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JVC GR-HD1U / JY-HD10U
All about the original single-CCD HDV camcorders from JVC.


 
 
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Old January 5th, 2004, 11:01 AM   #16
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Evan - Bite the HD10 bullet, please!

It has been stated time and time again in these forums, but the HD-10's features make the extra $500 well worth it.

If memory serves, the HD-10 has a higher resolution viewfinder and/or LCD, more sophisticated image processing (most notably a more subtle edge enhancement), the XLR adapter, and built-in color bars.

Even if you don't need the more "pro" features of the HD-10, I'm thinking there are still valid reasons to spend the extra money. A better viewfinder will make it easier to focus the camera, which is all the more critical when shooting in HD. The edge enhancement is supposedly heavy handed on both cameras, but less so on the 10 vs the 1. You'll want to start out with the best image possible for those once in a lifetime memories. Lastly, you will at some point want to sell this camera when the new crop of (vastly superior? Let's hope!) HDV cams come out. I just don't think the HD-1 will have nearly the resale value of the HD-10.
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Old January 5th, 2004, 11:52 AM   #17
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the debate goes on

Scott-

I have been having this debate in my head for a few weeks now and have gone back and forth many times. I decided last night not to bite the bullet, but instead to save some money. However, I will always welcome your arguments as I would much rather make the right decision.

Let me start by saying that I will likely be using this 100% for personal use and mostly simply to capture family moments, etc. I am a professional photographer and so my interest and abilities go beyond the average consumer, but I have no video experience and am still quite partial to still images. I could see myself getting a little more into video, but never will have time to do major stuff. I am a big HDTV fan and an early adopter - thus the HD1 or HD10.

Now, it should be stated that I find the price difference more around $1000 - because JVC has a $400 rebate when you buy the HD1 and a DVHS recorder (which I'd like to buy) and the initial price difference is $600 at B&H where I plan on buying it. With that said - I have decided to go HD1 because: 1) the XLR inputs and color bars are pretty irrelevant to me. 2) the better viewfinder would be nice but not worth more than a few $100 (unless someone tells me that the lesser ability to focus will greatly decrease my output on a consistent basis). 3) The edge enhancement issue has been the big sticking point, but after many trips in circles and without the ability to really compare them for myself (no place that has both) - I decided that for my purposes the video would still look spectacular and paying $2000 rather than $3000 is very significant - no matter how you cut it.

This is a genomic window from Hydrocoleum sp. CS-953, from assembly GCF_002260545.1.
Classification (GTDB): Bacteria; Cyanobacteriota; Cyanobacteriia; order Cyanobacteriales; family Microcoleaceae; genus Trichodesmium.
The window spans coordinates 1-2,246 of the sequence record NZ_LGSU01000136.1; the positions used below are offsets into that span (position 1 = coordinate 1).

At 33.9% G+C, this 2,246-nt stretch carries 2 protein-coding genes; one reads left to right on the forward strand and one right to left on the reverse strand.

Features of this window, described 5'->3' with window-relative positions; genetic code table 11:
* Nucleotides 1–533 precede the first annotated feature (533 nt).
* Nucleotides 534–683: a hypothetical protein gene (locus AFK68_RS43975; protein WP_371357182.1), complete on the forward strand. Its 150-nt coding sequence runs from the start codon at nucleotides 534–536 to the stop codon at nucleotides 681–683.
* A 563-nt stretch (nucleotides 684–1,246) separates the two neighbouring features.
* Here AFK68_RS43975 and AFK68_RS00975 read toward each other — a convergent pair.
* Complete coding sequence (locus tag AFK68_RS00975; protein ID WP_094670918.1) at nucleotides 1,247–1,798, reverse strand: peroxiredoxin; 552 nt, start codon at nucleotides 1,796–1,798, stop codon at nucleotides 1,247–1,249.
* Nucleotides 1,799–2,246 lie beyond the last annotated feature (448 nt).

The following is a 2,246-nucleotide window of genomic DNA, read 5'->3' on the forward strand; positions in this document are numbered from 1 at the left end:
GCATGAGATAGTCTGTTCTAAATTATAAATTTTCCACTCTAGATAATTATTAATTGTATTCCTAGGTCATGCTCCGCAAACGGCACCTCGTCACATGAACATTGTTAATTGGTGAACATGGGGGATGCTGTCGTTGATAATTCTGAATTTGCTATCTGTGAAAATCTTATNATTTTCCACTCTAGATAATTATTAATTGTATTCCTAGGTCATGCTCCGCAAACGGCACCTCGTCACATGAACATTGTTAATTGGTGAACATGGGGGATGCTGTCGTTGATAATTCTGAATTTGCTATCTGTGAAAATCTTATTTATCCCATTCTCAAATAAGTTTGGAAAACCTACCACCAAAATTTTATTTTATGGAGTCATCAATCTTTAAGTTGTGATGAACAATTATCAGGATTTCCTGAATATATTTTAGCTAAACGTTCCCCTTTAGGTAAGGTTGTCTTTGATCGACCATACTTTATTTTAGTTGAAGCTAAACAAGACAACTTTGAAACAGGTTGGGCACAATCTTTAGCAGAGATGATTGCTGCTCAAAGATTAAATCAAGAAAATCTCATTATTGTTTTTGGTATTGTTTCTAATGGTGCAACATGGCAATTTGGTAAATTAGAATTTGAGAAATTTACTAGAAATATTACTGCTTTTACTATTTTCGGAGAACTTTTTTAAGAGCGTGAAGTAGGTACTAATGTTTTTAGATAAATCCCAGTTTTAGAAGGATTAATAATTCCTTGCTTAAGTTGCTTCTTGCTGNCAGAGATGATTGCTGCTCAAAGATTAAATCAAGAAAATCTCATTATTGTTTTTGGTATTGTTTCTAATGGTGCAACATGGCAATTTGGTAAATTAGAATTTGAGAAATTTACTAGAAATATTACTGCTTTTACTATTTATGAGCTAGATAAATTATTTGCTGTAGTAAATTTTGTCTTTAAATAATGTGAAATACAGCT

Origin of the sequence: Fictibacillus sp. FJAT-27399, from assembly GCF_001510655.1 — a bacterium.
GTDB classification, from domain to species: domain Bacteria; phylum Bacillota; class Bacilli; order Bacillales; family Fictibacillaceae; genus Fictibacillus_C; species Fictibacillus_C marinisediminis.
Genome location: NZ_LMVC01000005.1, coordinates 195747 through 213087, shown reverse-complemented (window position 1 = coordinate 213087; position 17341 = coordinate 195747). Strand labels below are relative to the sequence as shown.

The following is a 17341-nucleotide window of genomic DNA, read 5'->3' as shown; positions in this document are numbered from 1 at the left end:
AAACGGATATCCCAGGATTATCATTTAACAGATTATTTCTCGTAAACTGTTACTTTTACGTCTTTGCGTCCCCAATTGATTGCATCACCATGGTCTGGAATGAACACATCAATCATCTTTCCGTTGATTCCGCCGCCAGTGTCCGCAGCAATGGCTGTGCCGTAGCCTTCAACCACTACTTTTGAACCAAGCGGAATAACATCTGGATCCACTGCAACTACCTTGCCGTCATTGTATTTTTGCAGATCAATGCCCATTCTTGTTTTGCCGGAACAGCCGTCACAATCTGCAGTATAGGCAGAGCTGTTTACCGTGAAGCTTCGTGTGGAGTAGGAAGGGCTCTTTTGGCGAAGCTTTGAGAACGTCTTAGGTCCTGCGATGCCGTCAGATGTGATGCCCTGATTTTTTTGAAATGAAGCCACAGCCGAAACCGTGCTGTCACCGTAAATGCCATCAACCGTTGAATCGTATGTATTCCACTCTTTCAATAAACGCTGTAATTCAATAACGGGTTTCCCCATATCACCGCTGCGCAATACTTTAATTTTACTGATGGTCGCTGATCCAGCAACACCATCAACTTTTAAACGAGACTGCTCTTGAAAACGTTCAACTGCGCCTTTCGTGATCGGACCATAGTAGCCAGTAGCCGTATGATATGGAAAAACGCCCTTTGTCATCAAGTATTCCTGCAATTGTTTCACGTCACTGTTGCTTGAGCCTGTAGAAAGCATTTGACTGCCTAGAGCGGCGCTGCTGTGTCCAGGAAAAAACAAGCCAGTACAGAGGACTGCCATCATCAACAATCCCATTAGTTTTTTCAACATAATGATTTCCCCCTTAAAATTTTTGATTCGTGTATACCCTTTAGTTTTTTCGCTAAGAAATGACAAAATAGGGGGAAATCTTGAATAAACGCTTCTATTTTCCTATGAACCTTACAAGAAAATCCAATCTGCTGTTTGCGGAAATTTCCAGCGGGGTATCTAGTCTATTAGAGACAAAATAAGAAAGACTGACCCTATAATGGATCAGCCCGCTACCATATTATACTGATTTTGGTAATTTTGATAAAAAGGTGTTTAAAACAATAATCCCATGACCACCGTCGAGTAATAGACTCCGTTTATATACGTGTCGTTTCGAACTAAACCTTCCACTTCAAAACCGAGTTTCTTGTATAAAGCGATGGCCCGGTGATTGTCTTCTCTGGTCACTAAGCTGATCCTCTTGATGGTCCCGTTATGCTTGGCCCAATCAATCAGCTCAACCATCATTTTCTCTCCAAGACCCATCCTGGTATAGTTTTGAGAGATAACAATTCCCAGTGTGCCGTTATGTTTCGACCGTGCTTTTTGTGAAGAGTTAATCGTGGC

As far as resell goes - like I said I am not really big into video and hope that with this purchase - I will ride the camera out through many generations of improvements and thus the resale in the end will be minimal either way.

So, the $1000 in my pocket and having a nice HD camcorder - seems like the way to go for me. Please tell me again if you think I am making a huge mistake. I still don't fully understand what the "bad edge enhancement" looks like. Is it so bad that i may as well save another $1000 and buy a DV953 instead? Will most still think that the image is incredible? Is this more an issue for people trying to sell the video - or will it bother me also? Can any filters (SoftFX) maybe tone down the edge enhancement and bring the quality closer to the HD10?

I am more than willing to spend the extra $1000 if I think that it is worth while and significantly increases the quality of the video - but if it is just "a little nicer" - I'd save the money for something else. I am already making the leap from $1200 that I was considering spending on the DV953 to $2400 for the HD1 - so I am not afraid to make that next leap, but it has to be worth it. I welcome everyone’s opinion.

I will hold off a little longer on my purchase to hear your feedback.

Thank you to everyone, in advance for their input.
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Old January 5th, 2004, 01:58 PM   #18
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On the viewfinder, You end up not using it much. The LCD is easier to use. The LCD is the same on both.I have yet to use the viewfinder on my HD10.
I use a hood on the LCD outdoors.
-Les
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Old January 5th, 2004, 04:52 PM   #19
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Evan, you've oviously done your homework. For your purposes, I may have come to exactly the same decision myself. Thanks, Les. I couldn't remember if it was the viewfinder or LCD or both. I agree that the LCD is the main weapon of choice.

I think the question you have to ask now, like most tech purchases, is how long can you stand to have an outdated camcorder? I pity the folks who bought a DVX-100 in September. Something new is always right around the corner. Although I don't hold out much hope for an HD Canon XL-2 at this year's NAB, I do suspect that at least 1 or 2 HDV cams will be released by the end of 2004. Keep in mind that this is totally unscientific, and not based on any insider knowledge. It's just my 6th sense, having attended the last 8 NAB's and having developed a strong sense of development timelines and where the market is headed.